“Ethanol has brought thousands of jobs to mostly rural Nebraska, which creates wealth that flows into rural communities,” Sneller said. “Nebraska ethanol production is more than a $4 billion industry – and it’s getting bigger each year.”
Sneller estimated that by the end of next year, four expansion projects at existing plants and five new projects under construction will add 816 million gallons of capacity, bringing the state’s total ethanol capacity to some 2.4 billion gallons.
A 2008 study by LECG LLC reported that an average 100 million gallon ethanol plant directly employs 50 people and supports hundreds of additional jobs locally and across the country. The plant also buys more than $100 million in goods and services, mostly from the local area, and increases household income some $77 million.
At the Husker Harvest Days event on Wednesday, Governor Heineman will make a few remarks, as will members of Nebraska commodity organizations, including the Nebraska Corn Board and Nebraska Soybean Board.
The Alliance for Abundant Food and Energy is out to inform the nation’s policy makers that American agriculture is fully capable of producing both food and fuel with no trade off.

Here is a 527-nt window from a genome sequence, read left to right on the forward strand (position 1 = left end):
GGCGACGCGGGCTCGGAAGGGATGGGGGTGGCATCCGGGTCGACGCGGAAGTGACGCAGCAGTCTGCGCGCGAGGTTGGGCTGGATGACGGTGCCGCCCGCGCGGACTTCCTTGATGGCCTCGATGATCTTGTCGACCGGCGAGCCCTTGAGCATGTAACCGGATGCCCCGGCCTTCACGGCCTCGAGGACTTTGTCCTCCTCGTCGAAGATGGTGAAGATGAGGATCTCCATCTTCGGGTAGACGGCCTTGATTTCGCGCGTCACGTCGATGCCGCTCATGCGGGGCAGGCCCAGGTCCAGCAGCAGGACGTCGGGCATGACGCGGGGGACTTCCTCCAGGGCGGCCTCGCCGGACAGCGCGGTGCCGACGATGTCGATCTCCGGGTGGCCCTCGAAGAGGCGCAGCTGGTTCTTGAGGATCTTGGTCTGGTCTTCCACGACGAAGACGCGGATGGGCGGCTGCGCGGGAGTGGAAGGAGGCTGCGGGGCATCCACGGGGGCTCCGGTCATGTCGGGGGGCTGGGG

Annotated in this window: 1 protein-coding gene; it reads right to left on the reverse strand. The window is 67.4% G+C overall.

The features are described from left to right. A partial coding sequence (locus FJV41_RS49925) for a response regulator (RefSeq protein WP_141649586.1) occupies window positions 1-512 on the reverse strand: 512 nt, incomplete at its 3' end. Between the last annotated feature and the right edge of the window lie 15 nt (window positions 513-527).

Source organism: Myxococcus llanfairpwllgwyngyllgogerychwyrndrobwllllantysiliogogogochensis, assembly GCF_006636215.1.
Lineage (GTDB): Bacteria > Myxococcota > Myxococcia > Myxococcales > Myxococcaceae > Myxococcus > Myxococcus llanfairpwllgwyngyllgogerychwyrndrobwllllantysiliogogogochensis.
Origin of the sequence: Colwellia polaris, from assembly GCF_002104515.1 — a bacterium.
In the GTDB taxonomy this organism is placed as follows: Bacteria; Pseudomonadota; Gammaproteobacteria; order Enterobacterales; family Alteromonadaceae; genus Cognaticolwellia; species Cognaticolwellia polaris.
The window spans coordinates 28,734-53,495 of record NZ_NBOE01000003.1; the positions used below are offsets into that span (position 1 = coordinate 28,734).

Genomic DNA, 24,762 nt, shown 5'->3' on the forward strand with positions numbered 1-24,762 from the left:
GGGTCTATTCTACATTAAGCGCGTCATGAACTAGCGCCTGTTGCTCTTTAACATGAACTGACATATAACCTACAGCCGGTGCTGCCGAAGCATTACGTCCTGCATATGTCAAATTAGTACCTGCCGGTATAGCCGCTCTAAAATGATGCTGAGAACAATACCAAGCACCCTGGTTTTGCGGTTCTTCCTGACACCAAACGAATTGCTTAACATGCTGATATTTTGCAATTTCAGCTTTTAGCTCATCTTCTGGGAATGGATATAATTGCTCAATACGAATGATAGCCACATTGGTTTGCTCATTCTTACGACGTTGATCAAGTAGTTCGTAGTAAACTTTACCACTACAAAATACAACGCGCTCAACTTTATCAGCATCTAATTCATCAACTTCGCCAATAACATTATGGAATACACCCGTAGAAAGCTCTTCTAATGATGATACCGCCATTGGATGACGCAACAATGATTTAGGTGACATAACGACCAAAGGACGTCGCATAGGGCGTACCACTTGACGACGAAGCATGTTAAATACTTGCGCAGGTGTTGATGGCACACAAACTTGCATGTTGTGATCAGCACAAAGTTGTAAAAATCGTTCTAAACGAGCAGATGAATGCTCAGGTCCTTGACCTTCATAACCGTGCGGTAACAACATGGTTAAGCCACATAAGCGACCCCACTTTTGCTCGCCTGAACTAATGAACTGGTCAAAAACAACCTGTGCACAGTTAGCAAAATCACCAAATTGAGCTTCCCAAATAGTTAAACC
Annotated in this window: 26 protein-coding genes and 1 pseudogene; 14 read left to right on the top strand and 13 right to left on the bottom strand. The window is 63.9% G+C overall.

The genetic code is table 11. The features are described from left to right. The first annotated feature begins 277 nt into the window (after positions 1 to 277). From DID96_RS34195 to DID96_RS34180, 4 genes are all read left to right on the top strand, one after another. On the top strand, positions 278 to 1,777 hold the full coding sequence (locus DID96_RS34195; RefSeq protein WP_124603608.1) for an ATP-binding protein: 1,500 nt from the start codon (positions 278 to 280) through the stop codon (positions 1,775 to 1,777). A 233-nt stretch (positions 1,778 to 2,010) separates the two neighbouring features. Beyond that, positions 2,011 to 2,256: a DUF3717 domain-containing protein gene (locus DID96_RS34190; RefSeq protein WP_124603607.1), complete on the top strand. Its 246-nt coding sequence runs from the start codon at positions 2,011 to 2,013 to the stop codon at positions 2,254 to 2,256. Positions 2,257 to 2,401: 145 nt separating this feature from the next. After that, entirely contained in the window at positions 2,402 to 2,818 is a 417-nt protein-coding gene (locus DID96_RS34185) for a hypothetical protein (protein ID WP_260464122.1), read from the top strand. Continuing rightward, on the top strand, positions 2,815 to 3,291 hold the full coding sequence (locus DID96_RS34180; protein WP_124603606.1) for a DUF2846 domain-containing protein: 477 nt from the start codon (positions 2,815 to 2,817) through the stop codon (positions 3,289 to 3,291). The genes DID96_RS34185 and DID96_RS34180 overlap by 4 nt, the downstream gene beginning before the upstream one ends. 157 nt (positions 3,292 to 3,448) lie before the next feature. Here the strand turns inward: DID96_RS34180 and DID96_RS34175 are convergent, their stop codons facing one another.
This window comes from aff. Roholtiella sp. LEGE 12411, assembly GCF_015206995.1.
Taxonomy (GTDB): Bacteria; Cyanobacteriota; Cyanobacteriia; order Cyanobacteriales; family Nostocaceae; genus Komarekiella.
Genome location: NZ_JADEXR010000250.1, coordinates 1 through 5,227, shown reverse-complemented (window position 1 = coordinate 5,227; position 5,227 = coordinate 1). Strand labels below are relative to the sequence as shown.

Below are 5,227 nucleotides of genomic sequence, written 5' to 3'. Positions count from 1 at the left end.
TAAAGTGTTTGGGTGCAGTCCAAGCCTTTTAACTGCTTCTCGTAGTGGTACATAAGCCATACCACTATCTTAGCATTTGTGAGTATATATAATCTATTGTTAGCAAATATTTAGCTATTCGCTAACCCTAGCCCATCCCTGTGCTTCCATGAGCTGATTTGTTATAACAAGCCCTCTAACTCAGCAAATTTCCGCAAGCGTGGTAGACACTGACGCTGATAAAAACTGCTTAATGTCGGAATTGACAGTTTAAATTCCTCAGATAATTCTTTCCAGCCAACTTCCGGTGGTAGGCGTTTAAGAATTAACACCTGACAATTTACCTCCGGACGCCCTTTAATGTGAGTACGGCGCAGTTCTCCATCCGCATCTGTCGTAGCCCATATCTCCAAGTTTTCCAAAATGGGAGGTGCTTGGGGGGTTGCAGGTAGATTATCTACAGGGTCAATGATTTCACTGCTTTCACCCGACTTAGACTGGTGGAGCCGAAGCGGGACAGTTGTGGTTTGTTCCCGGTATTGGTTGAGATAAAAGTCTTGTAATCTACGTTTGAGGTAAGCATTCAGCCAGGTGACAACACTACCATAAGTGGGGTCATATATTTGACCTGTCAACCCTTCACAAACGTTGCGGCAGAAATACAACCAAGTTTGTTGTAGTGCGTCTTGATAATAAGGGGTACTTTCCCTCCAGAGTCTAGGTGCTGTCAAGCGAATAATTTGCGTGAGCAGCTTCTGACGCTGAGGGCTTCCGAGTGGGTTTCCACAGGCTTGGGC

The alliance was formed in July and includes Archer Daniels Midland, DuPont, John Deere, Monsanto, and the Renewable Fuels Association. ADM Vice President for Government Relations Greg Webb says because government formulates food and energy policy, it is important that they be well informed. “We think that the alliance will help educate and draw attention to agriculture’s capability to produce and meet increasing demands,” Webb said. “A lot of folks are seeing the increased demand for food, feed, fiber and fuel and they kind of freeze the production capability in time and think that we’ll never produce another pound more than what we do now.”
Alliance representatives attended both the Republican and Democratic National Conventions and ads from the alliance were featured in publications at both conventions.
The alliance is trying to make it known through advertising and lobbying efforts that by growing more crops and developing more efficient ways of processing them, we can produce enough to meet the world’s needs for both food and energy. All of the agribusinesses involved are working in that direction by improving seed varieties, crop protection methods, harvesting and processing equipment and techniques.
Consumers, farmers and agribusiness people are all offering up suggestions on ways to create renewable energy as part of the 2008 Farm Bill.
USDA Under Secretary for Rural Development Thomas Dorr, who held a public meeting last week to work on implementing renewable energy programs authorized under the farm bill, says the rapid commercialization of renewable energy is a high priority.
“These things are now clearly within our reach, we are far beyond the basic research stage in this effort,” Dorr said. “Renewable energy is clearly of age. More has been accomplished on renewable energy in the last eight years than in the previous 40.”